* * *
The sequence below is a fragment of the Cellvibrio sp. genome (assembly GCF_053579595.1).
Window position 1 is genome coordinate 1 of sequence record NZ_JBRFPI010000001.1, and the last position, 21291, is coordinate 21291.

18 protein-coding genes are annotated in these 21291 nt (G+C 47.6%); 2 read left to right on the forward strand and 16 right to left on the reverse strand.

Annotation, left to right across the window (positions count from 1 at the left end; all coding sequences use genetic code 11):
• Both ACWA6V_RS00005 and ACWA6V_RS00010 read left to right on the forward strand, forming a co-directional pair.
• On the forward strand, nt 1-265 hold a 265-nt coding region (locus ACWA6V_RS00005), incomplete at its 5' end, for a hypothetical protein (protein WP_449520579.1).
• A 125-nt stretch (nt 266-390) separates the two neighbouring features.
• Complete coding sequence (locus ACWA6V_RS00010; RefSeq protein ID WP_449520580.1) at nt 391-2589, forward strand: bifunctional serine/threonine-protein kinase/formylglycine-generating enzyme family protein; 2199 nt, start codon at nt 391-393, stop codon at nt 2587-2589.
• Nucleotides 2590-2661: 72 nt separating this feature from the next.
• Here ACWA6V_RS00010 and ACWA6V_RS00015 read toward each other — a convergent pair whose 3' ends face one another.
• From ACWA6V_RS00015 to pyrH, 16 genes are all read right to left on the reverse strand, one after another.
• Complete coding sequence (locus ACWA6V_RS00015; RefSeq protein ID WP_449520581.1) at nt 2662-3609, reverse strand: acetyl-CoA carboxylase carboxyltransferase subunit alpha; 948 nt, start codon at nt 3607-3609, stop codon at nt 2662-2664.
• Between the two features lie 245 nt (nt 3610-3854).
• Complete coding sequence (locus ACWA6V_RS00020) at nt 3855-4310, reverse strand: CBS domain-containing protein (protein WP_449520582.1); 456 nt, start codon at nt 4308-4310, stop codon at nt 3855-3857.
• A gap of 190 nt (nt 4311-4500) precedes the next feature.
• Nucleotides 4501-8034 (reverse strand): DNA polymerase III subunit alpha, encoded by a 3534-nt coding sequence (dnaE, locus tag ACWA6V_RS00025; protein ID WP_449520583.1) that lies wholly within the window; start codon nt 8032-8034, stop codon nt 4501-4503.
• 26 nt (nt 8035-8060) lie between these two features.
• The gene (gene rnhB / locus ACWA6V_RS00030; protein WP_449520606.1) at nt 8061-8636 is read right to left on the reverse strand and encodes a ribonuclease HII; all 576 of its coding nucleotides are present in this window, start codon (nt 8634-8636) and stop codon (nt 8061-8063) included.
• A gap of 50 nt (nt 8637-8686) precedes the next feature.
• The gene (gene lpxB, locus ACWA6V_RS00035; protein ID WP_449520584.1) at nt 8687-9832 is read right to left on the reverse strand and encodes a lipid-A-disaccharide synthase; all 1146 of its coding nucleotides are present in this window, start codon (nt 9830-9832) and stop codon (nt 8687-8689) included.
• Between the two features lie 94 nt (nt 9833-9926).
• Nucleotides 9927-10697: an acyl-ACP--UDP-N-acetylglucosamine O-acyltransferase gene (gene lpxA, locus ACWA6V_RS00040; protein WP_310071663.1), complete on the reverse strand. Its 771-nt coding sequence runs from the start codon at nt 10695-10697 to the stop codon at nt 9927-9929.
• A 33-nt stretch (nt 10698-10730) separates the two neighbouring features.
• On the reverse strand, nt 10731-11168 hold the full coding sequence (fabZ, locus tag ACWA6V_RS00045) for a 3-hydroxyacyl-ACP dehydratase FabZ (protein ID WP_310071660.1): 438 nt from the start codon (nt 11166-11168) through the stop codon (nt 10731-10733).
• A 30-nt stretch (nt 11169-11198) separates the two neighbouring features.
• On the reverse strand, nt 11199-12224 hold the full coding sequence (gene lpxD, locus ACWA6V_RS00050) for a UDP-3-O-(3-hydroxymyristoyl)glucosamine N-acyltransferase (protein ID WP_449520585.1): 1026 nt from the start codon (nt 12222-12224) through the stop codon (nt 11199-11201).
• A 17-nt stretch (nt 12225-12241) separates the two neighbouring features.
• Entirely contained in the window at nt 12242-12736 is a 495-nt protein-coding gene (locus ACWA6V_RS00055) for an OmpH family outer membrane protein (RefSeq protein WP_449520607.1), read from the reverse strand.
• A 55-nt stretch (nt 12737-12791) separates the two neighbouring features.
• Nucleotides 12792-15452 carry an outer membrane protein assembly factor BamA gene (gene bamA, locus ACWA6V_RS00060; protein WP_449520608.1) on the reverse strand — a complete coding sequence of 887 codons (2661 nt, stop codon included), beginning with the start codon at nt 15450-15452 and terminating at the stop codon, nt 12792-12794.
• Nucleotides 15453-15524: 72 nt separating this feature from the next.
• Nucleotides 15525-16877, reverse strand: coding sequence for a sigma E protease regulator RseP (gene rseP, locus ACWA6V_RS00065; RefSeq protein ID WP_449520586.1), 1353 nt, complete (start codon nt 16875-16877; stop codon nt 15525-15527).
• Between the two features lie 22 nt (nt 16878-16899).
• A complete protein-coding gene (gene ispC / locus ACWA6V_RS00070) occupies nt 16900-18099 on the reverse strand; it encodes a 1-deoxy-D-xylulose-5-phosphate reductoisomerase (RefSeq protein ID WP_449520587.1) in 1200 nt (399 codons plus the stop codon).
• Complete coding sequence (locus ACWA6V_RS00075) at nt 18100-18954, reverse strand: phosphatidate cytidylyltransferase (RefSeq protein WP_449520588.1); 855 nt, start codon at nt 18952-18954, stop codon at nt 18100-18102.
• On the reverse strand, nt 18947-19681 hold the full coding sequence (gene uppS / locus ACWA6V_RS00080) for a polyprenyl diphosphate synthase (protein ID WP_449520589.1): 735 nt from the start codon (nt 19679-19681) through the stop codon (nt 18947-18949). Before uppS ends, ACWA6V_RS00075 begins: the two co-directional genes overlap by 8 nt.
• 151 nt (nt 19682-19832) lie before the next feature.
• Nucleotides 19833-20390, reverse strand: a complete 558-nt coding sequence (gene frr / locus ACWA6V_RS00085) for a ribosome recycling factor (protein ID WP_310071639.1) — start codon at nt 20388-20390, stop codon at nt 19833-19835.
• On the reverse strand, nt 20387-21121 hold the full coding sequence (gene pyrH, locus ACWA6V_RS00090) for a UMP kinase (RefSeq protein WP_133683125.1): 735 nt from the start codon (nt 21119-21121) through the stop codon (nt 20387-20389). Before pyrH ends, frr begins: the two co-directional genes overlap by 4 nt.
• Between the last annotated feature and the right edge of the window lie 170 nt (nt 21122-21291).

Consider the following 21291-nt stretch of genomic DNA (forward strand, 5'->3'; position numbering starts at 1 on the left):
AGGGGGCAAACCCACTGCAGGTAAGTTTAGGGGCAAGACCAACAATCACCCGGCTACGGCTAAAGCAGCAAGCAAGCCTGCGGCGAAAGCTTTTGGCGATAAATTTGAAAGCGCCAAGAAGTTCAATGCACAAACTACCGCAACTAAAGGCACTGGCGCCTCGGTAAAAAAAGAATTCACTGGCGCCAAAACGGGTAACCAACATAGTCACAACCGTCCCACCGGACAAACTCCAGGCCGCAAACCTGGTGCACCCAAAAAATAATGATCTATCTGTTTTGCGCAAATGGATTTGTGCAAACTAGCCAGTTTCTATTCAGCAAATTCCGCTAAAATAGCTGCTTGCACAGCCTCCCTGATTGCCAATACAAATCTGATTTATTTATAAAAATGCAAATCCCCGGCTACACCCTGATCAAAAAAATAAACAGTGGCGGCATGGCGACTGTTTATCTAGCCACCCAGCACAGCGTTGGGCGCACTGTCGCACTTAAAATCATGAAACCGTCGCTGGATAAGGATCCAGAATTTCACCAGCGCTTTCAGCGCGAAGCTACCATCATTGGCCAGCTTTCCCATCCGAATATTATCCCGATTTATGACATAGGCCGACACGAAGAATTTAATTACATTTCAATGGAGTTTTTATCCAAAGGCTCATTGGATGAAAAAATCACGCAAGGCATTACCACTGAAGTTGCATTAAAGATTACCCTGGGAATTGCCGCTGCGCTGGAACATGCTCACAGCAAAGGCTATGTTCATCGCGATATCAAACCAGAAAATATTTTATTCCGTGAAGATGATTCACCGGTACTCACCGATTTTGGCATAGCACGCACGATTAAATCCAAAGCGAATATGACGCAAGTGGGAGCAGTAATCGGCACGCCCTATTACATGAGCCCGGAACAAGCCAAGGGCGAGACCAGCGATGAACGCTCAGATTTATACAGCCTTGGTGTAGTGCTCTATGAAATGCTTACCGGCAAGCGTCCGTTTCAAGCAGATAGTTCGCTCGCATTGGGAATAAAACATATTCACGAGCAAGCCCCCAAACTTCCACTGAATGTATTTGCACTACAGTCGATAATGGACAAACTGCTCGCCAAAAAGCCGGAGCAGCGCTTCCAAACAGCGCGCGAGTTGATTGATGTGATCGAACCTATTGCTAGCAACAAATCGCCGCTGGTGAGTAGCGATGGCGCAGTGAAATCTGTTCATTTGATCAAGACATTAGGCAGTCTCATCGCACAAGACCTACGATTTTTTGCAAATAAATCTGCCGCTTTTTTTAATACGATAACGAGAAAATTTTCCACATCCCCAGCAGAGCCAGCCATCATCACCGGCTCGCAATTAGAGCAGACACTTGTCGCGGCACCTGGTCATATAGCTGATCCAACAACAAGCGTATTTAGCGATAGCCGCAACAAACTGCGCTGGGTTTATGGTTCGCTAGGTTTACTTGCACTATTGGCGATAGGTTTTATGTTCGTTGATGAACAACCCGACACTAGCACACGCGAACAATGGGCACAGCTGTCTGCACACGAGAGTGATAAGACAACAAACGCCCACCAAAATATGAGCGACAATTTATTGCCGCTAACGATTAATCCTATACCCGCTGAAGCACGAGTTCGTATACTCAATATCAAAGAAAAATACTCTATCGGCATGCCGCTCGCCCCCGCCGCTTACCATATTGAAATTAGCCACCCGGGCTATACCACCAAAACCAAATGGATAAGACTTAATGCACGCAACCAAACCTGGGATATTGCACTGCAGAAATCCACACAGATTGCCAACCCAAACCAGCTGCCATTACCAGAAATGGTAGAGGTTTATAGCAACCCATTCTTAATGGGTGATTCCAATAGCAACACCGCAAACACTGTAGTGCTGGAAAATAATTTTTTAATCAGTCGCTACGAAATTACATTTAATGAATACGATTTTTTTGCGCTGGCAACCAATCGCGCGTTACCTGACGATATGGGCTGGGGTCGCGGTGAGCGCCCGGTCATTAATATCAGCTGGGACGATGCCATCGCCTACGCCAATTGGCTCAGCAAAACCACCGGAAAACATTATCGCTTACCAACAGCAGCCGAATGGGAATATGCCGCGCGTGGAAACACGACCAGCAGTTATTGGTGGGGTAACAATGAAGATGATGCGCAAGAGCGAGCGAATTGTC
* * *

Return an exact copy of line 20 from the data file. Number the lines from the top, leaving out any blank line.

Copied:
• The gene (gene lpxB, locus ACWA6V_RS00035; protein ID WP_449520584.1) at nt 8687-9832 is read right to left on the reverse strand and encodes a lipid-A-disaccharide synthase; all 1146 of its coding nucleotides are present in this window, start codon (nt 9830-9832) and stop codon (nt 8687-8689) included.